Minding Our Manners
Proper etiquette isn’t about adhering to dusty old rules, it’s about possessing enough social capital to feel at ease in any situation.
When Shirley Brennan told two of her daughters she had enrolled them in an etiquette class, they asked why they were being punished. After the first class, however, they walked out of the Gibson Centre in Alliston smiling and laughing. Mom needn’t have worried. Table manners were fun and the girls especially loved learning about telephone etiquette, using real phones as props.
Marja Chevalier of Orangeville and Marion Bell of Alliston started the International School of Manners and Etiquette a year ago with the goal of offering entertaining, hands-on instruction to spread the good-manners gospel.
The duo operates out of various spaces in and around the Headwaters region, including the centre in Alliston. They focus on classes for children, but also offer private lessons for adults on such topics as etiquette for weddings, business meetings and even making small talk. One upcoming class on the art of conversation at Base Borden will be attended by military officers and their spouses as a tune-up for the dinner and cocktail circuit. They are also currently in discussion with local professional colleges about adding etiquette training to a number of their programs, from business management to hairdressing.
Friends for years, the decline in manners had popped up in many a conversation between the two women. They met when they both worked at Pearson airport – where they shared their frustrations about adults who talked on their cellphones throughout the check-in process and young employees who were whizzes on the computer, but lacked basic social skills. As for bank tellers who chew gum or the scourge of limp handshakes, well, you didn’t want to get them started.
Marion, 52, came to Canada from Ireland as a nanny twenty-four years ago and later worked in a nursery school. She says that although she always firmly insisted on good manners from her small charges, “They all still loved me!” She and her husband have three kids aged ten and under.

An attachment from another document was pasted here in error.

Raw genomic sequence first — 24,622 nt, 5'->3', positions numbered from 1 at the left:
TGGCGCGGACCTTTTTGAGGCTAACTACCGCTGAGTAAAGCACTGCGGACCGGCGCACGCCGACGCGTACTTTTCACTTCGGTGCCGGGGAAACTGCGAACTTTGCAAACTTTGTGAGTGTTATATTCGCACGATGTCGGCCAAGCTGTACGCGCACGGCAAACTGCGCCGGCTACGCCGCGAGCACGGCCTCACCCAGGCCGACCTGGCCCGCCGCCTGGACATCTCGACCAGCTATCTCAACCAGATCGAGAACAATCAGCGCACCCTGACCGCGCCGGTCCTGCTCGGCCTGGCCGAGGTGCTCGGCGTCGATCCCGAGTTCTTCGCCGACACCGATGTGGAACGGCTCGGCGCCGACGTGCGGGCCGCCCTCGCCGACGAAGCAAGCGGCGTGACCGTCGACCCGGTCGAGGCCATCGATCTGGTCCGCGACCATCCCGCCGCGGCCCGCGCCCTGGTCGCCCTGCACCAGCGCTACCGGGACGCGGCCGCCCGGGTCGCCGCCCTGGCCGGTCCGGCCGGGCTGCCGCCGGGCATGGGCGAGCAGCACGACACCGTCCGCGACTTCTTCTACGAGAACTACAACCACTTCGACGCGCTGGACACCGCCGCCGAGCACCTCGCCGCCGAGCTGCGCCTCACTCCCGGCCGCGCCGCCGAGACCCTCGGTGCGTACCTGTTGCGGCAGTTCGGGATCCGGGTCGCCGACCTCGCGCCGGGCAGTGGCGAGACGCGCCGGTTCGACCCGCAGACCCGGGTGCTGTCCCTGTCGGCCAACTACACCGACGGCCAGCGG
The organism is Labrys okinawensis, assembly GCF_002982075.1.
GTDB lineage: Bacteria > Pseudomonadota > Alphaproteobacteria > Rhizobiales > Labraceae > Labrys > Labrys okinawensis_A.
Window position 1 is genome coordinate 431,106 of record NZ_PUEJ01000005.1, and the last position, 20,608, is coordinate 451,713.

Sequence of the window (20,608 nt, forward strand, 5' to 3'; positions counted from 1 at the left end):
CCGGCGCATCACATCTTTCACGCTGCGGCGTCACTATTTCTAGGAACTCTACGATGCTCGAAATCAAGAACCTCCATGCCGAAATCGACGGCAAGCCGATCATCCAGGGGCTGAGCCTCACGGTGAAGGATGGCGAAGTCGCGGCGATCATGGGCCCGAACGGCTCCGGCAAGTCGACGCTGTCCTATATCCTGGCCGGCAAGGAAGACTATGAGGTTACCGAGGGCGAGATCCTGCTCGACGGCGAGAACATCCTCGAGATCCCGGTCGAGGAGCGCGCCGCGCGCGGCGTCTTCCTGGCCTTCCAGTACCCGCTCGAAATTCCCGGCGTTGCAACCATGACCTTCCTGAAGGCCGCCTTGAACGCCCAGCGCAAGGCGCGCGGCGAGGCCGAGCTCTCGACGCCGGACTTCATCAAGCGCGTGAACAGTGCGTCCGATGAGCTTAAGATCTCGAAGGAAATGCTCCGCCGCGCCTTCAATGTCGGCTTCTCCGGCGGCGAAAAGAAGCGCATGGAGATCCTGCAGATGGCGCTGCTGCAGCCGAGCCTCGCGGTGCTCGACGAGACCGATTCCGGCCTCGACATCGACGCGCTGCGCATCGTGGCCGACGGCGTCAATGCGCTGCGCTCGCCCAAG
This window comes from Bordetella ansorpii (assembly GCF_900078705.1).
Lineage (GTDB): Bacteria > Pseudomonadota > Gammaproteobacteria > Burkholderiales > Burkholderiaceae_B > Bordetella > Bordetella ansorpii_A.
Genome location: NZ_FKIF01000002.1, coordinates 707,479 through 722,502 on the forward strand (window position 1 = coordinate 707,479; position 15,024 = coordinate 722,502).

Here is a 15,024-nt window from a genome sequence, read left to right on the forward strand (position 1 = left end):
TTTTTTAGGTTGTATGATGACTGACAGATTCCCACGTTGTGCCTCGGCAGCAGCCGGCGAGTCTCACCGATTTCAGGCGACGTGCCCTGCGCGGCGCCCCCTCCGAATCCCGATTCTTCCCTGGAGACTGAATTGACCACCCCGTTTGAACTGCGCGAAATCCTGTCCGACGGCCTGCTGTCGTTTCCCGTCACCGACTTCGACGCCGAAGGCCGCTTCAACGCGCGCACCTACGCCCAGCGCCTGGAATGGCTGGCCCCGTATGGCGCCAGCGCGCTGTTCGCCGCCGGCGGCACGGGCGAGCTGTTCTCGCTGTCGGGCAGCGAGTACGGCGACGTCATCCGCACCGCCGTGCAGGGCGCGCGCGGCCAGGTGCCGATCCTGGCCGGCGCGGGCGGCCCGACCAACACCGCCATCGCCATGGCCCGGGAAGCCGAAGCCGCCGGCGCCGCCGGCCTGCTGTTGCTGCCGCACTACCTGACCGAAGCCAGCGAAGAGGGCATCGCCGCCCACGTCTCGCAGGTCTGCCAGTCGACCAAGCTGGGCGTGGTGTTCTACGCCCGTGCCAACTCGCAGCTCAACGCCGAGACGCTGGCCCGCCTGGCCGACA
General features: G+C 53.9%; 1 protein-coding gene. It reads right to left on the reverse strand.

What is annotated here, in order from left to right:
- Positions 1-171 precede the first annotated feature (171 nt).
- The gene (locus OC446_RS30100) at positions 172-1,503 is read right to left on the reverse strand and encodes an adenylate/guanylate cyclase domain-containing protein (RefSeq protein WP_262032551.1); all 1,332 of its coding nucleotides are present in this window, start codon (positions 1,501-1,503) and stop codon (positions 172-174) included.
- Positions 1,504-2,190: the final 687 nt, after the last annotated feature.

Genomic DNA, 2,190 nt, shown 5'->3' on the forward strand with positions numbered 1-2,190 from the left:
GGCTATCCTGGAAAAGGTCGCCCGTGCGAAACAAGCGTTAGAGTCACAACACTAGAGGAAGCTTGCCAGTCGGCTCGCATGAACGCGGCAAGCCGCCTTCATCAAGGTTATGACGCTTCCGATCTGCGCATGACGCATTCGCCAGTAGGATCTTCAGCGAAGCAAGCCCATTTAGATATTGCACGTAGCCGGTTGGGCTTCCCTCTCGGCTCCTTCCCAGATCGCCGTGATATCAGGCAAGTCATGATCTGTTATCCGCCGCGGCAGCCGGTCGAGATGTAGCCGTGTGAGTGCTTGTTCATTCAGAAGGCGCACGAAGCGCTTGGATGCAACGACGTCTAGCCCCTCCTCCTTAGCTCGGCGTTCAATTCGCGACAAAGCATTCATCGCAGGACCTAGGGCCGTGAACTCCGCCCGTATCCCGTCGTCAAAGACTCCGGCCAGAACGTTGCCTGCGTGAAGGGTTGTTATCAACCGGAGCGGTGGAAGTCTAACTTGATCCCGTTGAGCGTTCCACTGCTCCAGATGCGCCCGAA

Marja, 55, grew up in Holland and Quebec City in the kind of household in which gloves for ladies were de rigeur, manners were ingrained and, for a time, she even wore a harness at the table to correct her posture. While that sounds extreme, Marja says, she now feels like she can “go anywhere and be comfortable.” She is the mother of two sons in their twenties.
The seed that turned their gripes about missing-in-action manners into a business plan occurred when Marion saw an advertisement for an etiquette school in an American publication. Intrigued, she did a little research and discovered that while such schools are relatively common south of the border, there are few, if any, in Canada.
Now, they’ve replaced their casual judgments about people’s lack of graces with an understanding of how manners can slide. Contemporary life is busy. In most households, both parents work. Kids and adults alike fill their spare time with computers, iPods and cellphones that chip away at family face-time.
And it’s hard to develop good table manners, Marja says, when the family dinner is in decline. It’s being replaced by meals eaten in cars on the way to sports practice, or in front of the television or even standing in front of the refrigerator.
“Parents are too tired to nag,” says Marja. “Things get forgotten.”
Marion relates that she has watched children who, as they leave school, toss their knapsacks at their parents’ feet to be picked up.
Still, though few would argue that rudeness is on the rise, when Marion and Marja tell people about their new business, they’re sometimes greeted with skepticism.
Isn’t sending a child to one of their classes outsourcing a key parenting job?
Maybe, they say, but one whose time has come. It sometimes takes them a moment, but “when people stop and think about it, they say, ‘That really is a good idea.’”